Bharat C. Raval, president of the Indian Salt Manufacturers’ Association (ISMA), started his career as a salt inspector with the Gujarat government. After spending 19 months in the government, he was attracted towards the salt cooperatives initiated by none other than Verghese Kurien, the Milkman of India.
Kurien trained Mr. Raval at the Sabarmati Salt Farmers’ Society where he joined in April 1988 as a procurement executive. Nearly 35 years later, Mr. Raval feels that the salt industry is facing huge challenges in meeting the demand and in tackling the realisation crisis faced by salt farmers.
Initially, the society where Mr. Raval worked produced 30,000 tonnes of salt. It reached up to 7,00,000 tonnes in three years, by 1991. “We have also operated CSR activities those days by providing health infrastructure support to salt farmers. Farmers were getting Rs. 17 per tonne when we entered the sector and the the price went up in the first years to Rs. 27 per tonne and touched up to Rs. 70 by 1991. That was the beauty of the cooperative development,” Mr. Raval said.
There are not much changes considering the cost of living. About five lakh people work in the salt industry directly and indirectly. At the moment, a farmer earns about Rs. 250 to Rs. 300 for a tonne of salt he or she produces. The prices keep fluctuating. Gujarat produces about 28.5 million tonnes of salt per year, which is more than 80% of the country’s total production. While farmers are facing low price as there is no minimum support price, workers are also in distress due to a lack of proper system for wages and social security. There are about 12,800 salt processing units in Gujarat’s coastal belt, out of which only 119 are considered as medium and large.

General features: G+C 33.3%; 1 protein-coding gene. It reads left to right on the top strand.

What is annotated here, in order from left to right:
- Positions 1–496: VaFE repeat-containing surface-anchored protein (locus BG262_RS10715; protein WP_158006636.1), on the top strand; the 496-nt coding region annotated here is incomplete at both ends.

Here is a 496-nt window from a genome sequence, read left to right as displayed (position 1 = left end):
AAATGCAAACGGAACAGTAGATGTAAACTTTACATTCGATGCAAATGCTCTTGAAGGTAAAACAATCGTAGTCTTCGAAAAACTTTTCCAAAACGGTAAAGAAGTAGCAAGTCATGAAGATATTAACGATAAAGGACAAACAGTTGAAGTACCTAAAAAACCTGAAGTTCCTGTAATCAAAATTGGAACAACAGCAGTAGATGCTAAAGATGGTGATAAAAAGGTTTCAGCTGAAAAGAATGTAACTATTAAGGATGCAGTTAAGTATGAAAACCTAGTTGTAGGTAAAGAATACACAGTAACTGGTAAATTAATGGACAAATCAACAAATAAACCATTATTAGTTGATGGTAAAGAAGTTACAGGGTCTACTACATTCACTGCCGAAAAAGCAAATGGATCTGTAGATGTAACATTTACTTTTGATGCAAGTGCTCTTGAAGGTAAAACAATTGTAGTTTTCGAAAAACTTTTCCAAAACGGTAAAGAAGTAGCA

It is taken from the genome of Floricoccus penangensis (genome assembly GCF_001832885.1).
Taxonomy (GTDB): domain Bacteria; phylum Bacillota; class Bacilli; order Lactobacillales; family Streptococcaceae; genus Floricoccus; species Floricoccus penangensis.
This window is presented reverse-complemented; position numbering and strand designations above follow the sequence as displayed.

The problem of salt industry is turning into a political issue. The manufacturers have been knocking the doors of the government, along with the farmers. Very recently, Mr. Raval wrote a letter to Prime Minister Narendra Modi on behalf of the salt manufacturers association. He said in the letter that salt, being a cheapest commodity, is getting the last priority of attention from the government. He warned the Centre that if the neglect continued, India may lose its position as the world’s third largest producer of salt. “Most of our demands are as old as the freedom movement. Mahatma Gandhi fought against the tax on salt. Even after 75 years of independence, the laws that govern this industry are framed by the British. 120 years ago, Britishers got salt from Mandi in Himachal Pradesh by mining. Therefore, the British put salt production as mining. Hardly 0.5% salt is produced by mining. 99.5% salt is produced either from the sea water or from the sub soil water and the entire process done by seeding, cultivation and harvest. It is a seasonal industry and it should be considered as agriculture,” Mr. Raval says.
The production units and farmers say that all laws pertaining to the industries are applicable to salt production even though the production is done through simple solar evaporation as it is listed as mining industry. “As of now, demand and supply are almost same. We produce 36 million tonnes of salt and our demand, including for export, is 31.5 million tonnes. In the future, if the government doesn’t take care of this industry, we will definitely be in trouble. The demand rises at the rate of 8% and the production increase is just 3%,” Mr. Raval said. Salt is a central subject as item No. 58 of the Union list of the 7th Schedule of the Constitution. The industries demand that there should be a nodal agency with common rules and regulations. “Salt is a central subject and land is a state subject. Salt has two parents and no one is taking care of salt. Responsibility has to be fixed on governments and manufactures. We need a new Salt Act as a common policy for entire country,” Mr. Raval demands.